#5188206 Making a NOT library dependant game engine : useful?

Posted by Promit on 20 October 2014 - 04:30 PM

No game engine has value until it's been used to create an actual game. Start with that, then distill the engine out.

#5187236 Why not use UE4?

Posted by Promit on 15 October 2014 - 03:12 PM

UE4 didn't exist when I created our current codebase, and there would have been huge risks to switching mid stream. Also, the kind of work we do requires a lot of customization to underlying systems (especially physics and animation) -- this made Unity a non starter for us. I'd have to carefully evaluate whether UE would lend itself to the same level of customizability. That falls under MJP's second point.

#5187047 How to Separate the Rendering Code from the Game Code

Posted by Promit on 14 October 2014 - 05:41 PM

You guys are all overcomplicating things drastically. I've found that the best solutions are also the simplest. The aforementioned interfaces are appealing to OO-addicts but ultimate serve very little in the way of actual practical purposes, and tend to create more strong couplings and implementation assumptions than you initially realize. (Mike Acton would call them "typical C++ bullshit".) Entity component systems have their uses, but ultimately if you don't understand how to solve this problem in the first place then ECS just adds another mess on top and serves to obscure the failure to tackle the actual problem.


Let's take a simple 2D RTS. What data is needed by just the renderer to compose the main scene?

struct Tile
    struct Texture* tileTexture;
    Vector2D position; //in whatever coordinates you want

struct GameUnit
    struct Sprite* sprite;
    int animationFrame;
    Vector2D position;
    float rotation;
    //add properties like color tint, alpha, etc as needed

That is the only communication that you need between the renderer and the game. The game's render function doesn't call any low level rendering functions; it assembles arrays of these structures. The renderer's job is to accept these structures and put them on screen. That's it. You may wish to elaborate on classes like Sprite and Texture, or leave them as opaque and configure them through some kind of overarching Graphics object. But this is, as written, very simple to express in pure C and it's not necessary to add more complexity even for modern shader based 3D games.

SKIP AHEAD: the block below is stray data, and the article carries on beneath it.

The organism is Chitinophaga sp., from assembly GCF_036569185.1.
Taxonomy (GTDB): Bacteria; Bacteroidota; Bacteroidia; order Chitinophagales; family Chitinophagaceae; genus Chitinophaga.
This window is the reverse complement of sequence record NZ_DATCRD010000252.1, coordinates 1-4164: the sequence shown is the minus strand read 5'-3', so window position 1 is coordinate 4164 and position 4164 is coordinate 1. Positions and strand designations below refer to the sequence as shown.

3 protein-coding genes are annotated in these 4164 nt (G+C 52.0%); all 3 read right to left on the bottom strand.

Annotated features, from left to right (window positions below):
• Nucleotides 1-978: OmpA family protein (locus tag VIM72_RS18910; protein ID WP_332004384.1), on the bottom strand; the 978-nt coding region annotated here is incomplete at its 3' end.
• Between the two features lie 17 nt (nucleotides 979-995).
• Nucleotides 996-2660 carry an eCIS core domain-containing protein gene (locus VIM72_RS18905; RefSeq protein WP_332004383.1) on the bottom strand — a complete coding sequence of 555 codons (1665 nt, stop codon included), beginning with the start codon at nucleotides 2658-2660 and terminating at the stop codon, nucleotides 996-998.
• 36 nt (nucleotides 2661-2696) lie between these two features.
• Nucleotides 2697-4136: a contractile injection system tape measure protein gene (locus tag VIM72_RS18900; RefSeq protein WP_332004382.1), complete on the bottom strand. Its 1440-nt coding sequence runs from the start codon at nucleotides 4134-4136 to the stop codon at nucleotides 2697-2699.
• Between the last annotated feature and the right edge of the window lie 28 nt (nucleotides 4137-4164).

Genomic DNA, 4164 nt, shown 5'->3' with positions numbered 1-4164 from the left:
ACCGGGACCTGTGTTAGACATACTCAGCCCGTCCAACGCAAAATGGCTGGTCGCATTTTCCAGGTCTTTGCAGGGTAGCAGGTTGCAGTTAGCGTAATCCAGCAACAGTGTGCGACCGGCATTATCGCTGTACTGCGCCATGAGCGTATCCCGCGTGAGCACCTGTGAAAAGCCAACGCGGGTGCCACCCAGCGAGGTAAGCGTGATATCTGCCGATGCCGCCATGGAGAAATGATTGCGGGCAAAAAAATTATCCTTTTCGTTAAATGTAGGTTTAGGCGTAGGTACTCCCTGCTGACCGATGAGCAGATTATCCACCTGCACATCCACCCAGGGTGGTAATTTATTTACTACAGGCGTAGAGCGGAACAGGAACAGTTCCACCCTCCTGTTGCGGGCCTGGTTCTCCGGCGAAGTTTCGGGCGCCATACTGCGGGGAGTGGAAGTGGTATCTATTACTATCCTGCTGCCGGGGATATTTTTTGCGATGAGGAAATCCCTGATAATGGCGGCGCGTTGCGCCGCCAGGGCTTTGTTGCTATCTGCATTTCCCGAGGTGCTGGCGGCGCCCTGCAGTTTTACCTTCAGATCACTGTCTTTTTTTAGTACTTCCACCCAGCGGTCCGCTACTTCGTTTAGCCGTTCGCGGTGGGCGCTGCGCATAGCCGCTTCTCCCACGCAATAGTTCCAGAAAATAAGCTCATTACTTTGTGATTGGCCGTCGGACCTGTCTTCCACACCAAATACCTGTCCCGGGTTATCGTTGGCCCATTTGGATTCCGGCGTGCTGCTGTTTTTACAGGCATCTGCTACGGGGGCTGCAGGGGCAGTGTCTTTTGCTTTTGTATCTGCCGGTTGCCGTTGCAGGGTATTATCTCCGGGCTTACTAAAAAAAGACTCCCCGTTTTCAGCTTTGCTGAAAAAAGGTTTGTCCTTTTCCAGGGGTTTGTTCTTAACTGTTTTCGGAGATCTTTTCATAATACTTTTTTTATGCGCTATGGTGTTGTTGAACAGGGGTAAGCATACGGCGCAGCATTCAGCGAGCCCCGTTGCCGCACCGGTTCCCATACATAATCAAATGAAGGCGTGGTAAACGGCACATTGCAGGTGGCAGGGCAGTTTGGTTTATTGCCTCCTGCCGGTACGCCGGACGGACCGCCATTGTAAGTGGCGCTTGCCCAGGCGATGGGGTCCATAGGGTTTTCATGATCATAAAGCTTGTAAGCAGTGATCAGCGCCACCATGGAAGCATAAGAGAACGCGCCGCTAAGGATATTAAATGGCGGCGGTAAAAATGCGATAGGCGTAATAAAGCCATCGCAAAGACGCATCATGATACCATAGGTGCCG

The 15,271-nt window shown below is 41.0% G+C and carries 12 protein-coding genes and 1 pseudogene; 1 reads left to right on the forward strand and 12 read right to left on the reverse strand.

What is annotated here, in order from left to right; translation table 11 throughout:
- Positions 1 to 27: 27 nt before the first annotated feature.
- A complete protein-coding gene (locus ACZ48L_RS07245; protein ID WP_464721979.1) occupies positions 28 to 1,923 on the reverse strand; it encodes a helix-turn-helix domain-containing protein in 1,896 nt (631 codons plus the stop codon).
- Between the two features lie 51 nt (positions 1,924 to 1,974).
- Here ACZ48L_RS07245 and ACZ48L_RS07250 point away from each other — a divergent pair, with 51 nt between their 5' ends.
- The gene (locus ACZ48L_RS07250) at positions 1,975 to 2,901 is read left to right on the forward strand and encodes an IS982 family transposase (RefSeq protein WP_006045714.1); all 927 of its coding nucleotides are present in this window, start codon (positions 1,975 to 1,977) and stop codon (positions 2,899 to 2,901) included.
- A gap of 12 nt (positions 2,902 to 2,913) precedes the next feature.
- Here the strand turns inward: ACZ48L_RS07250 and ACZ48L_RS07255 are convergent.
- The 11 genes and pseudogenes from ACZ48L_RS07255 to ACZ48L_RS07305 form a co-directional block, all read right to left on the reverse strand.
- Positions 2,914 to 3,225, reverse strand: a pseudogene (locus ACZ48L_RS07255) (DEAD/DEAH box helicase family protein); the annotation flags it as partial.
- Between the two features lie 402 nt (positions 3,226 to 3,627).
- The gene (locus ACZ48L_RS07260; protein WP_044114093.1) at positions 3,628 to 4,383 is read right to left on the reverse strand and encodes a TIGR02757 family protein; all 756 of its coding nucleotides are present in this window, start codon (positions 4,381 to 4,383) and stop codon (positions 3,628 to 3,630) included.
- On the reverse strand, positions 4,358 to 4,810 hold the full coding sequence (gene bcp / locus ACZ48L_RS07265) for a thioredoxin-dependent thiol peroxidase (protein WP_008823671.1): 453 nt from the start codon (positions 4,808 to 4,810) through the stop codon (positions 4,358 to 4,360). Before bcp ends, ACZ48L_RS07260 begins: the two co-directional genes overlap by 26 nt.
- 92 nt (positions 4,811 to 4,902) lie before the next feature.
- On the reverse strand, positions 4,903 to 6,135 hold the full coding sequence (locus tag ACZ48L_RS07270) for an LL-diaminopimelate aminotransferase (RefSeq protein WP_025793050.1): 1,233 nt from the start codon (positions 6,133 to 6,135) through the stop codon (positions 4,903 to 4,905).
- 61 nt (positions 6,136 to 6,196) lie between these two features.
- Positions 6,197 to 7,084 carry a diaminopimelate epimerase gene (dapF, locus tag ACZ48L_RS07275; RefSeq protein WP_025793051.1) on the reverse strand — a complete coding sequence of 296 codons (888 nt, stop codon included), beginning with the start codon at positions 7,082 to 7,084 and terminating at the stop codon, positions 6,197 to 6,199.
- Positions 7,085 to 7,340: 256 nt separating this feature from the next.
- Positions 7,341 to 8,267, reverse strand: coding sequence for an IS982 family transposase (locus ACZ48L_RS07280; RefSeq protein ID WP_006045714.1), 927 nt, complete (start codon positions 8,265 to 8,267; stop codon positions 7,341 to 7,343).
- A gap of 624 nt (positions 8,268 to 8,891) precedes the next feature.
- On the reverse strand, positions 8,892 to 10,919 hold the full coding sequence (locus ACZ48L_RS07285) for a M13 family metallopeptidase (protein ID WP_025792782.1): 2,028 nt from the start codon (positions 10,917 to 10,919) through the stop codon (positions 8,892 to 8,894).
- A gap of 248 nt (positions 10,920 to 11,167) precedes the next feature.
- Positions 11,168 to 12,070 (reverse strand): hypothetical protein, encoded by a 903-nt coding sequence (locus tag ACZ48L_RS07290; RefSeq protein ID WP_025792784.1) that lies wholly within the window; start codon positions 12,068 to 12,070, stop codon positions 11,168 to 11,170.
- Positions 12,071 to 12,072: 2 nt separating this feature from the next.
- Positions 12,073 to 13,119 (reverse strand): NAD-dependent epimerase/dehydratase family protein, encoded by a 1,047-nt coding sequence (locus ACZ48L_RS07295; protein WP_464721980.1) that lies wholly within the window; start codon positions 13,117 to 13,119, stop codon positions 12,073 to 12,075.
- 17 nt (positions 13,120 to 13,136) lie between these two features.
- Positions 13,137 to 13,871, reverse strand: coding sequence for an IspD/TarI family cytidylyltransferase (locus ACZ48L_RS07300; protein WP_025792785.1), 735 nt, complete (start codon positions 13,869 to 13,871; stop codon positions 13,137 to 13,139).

Notice a key difference in how I'm thinking about the problem and how you're thinking about the problem: the game code does not contain the information necessary to render the scene. That creates coupling between components. Instead, the game code builds the information necessary to render the scene, and passes it on. The change in perspective may seem slight, but it's fundamental to how modern graphics systems are designed. If you do this right, then the renderer can completely recreate a frame from its input data with no outside interference, including releasing the entirety of the game objects' memory -- or never creating them in the first place. And now with some judicious save/load code, you can capture, replay, and debug graphics frames in a tool that has NO game code in it.